I once asked the same question (and for many years): the why question…why? why did this have to happen? why didn’t God intervene in some way?

    One thing to remember is that according to the Bible (and something most people miss) is the fact that God created the Devil….so who’s responsible? Does it matter? Sometimes I think it is best to not ask why anymore and just to accept and try to learn along the way.

    But I do understand your wish to point and try to place blame somewhere…I once pointed the finger at my self and my life choices and karma and my parents and my lover and my cat…

    OK- maybe not the cat…but hopefully you understand my meaning. I will keep your brother in my prayers as your family embraces this challenging time…(hope I didn’t offend you in anyway)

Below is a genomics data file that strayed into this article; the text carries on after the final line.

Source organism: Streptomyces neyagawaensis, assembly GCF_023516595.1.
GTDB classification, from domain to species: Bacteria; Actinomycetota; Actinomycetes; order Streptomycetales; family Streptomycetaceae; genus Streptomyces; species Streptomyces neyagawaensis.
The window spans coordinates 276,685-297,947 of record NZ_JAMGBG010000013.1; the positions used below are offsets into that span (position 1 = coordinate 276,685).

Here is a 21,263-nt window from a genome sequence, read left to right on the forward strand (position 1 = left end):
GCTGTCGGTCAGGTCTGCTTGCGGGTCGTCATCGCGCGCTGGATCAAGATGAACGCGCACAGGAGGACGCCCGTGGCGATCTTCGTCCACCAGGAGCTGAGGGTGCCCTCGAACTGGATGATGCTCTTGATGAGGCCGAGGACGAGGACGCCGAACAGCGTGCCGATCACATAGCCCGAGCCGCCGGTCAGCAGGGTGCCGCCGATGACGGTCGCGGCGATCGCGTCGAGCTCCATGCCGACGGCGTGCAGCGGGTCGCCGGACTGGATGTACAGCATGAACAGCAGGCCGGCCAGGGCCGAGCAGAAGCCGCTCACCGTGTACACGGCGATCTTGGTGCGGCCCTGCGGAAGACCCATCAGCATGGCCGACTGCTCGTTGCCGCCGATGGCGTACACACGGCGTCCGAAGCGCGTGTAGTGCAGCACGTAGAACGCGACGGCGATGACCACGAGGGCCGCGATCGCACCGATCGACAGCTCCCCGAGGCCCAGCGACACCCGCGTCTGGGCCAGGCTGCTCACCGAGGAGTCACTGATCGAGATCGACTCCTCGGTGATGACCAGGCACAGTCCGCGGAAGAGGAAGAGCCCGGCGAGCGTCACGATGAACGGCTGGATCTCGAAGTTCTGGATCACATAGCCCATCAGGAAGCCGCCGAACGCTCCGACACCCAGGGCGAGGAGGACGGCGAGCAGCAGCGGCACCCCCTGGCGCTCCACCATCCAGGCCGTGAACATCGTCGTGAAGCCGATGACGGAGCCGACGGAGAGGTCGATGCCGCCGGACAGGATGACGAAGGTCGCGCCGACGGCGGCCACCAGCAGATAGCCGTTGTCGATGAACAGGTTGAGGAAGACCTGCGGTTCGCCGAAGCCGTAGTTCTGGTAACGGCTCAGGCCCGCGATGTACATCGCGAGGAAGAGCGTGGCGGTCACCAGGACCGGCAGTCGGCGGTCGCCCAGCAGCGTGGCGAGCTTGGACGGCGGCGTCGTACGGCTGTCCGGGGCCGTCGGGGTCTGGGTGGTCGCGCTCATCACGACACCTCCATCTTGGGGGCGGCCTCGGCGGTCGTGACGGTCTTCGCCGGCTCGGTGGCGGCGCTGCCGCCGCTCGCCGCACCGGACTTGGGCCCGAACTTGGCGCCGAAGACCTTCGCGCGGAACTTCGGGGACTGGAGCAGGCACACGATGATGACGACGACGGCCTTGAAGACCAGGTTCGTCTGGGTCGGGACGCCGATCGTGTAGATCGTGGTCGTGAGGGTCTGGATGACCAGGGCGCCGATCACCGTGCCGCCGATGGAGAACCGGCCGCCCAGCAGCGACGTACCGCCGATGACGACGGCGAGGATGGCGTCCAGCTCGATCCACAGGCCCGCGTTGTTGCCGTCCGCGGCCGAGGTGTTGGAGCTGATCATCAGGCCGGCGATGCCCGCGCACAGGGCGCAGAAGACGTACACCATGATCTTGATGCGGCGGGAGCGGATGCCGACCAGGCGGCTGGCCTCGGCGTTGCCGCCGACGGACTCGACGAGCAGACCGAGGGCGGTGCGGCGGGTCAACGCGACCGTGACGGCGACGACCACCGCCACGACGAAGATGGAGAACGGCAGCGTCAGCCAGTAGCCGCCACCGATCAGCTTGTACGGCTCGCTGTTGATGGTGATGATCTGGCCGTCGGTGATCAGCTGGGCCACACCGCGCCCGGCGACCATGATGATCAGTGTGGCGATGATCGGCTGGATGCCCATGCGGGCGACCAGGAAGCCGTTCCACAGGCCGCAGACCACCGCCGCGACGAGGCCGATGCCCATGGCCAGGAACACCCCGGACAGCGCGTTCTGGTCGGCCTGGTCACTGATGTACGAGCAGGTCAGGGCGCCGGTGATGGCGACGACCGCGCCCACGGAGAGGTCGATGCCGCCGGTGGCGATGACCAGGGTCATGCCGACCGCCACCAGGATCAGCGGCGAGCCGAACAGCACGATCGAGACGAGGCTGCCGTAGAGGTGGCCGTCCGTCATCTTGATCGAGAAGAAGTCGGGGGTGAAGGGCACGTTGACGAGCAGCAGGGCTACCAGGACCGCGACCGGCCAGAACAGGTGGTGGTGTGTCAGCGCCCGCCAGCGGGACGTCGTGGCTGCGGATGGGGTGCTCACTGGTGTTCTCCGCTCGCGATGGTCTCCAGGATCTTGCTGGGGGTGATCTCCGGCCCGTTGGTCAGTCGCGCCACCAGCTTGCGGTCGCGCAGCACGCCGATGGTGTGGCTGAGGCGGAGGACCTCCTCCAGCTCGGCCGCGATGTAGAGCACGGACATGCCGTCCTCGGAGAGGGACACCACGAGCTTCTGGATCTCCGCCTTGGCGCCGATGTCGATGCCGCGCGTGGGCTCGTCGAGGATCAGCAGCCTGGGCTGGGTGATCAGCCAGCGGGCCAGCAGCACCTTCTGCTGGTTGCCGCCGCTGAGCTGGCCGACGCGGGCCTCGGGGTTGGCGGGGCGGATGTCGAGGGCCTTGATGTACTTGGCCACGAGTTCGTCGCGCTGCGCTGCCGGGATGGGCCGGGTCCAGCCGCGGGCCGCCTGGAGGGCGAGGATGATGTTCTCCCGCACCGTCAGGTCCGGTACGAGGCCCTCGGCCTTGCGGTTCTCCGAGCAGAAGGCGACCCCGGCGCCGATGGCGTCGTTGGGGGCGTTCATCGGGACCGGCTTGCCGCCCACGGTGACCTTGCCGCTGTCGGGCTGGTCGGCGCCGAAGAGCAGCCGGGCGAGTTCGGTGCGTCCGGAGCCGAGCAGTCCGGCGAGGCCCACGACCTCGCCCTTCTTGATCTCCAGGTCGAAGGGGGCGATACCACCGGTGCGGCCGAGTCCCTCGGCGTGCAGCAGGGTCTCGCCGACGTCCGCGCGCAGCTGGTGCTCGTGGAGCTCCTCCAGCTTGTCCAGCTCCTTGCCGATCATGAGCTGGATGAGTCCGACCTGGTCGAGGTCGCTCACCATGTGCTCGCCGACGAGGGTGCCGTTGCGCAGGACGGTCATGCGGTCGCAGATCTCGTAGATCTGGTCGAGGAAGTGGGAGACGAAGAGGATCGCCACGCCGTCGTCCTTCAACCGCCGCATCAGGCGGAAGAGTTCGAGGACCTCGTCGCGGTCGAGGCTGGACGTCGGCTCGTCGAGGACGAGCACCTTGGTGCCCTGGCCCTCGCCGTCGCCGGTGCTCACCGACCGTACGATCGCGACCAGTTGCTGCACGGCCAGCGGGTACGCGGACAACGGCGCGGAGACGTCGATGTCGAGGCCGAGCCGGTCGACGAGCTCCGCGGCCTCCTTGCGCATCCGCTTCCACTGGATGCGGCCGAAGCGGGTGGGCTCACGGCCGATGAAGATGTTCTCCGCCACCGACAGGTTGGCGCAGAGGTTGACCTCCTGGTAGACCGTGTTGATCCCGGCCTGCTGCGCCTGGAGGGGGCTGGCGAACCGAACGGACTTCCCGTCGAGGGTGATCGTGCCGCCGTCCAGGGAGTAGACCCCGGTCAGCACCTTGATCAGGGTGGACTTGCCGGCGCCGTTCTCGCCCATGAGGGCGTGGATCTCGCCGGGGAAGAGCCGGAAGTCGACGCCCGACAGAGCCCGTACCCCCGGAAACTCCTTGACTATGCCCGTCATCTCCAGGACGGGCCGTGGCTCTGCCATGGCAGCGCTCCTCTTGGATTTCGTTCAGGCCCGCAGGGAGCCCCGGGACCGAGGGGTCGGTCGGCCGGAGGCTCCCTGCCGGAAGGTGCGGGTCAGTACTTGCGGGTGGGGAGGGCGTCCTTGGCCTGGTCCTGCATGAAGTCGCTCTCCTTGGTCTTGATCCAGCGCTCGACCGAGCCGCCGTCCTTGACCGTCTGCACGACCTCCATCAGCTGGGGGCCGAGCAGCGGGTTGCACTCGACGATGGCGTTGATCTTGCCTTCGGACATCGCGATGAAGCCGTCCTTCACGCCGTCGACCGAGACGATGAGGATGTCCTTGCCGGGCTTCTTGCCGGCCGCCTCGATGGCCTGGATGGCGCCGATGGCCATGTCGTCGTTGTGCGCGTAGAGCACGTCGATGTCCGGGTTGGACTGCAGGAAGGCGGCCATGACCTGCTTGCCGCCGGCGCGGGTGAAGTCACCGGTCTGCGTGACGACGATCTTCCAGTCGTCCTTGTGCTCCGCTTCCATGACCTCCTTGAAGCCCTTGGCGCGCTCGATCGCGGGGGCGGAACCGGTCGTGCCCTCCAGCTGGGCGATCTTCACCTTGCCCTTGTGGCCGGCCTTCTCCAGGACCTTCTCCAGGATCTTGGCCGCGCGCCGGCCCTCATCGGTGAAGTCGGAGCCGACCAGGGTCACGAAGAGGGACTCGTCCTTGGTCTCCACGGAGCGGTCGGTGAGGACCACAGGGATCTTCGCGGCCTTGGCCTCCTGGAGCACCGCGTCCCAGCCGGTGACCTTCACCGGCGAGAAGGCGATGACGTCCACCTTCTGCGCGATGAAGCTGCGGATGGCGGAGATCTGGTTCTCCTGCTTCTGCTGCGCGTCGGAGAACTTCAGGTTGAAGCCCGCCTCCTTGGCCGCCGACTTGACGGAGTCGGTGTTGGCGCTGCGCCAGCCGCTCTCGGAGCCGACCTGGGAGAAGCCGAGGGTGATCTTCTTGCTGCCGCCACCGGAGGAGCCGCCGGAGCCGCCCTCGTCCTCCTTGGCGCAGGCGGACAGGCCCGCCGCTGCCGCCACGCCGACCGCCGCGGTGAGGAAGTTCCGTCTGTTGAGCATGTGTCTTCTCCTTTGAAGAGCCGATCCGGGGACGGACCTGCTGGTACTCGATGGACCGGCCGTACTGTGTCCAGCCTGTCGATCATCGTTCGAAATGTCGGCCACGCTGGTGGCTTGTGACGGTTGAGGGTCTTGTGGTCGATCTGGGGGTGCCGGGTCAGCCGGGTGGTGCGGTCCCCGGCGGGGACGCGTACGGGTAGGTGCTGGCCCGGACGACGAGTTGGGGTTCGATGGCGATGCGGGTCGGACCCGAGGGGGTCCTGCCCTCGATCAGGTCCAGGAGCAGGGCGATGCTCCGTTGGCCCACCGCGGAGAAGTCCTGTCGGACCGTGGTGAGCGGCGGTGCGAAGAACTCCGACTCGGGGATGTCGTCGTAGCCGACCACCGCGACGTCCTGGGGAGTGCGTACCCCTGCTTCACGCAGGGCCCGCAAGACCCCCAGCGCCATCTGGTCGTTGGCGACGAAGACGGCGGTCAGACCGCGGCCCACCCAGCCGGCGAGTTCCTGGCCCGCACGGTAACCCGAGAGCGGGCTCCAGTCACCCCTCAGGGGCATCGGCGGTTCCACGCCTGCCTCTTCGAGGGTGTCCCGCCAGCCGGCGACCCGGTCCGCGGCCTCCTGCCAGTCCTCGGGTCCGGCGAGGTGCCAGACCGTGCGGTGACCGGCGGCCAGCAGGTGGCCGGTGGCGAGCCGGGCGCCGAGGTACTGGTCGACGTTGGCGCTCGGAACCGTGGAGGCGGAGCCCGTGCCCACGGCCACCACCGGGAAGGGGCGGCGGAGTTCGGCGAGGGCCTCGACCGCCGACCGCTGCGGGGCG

Sincerely, LaVancia

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    • Thanks for sharing your experience, LaVancia. I agree with you – “why” can be the most pointless question to ask. I think what I wanted to capture here was my fickle humanity. Because even though I feel certain in my faith in God and my beliefs, tragedy hit and in my weakness, I questioned my belief. I’m not proud of it, but I faltered. My immense anger led me to believe that pointing the finger at someone else (not just my brother) would make me feel better somehow. Human emotion can be so complex.

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      • Complex-that’s just the half of it…try not to be so hard on yourself. You are human and you have the right to feel and express your emotions. I think your blogging is an excellent way to vent. I know it has helped me. Hugs, LaVancia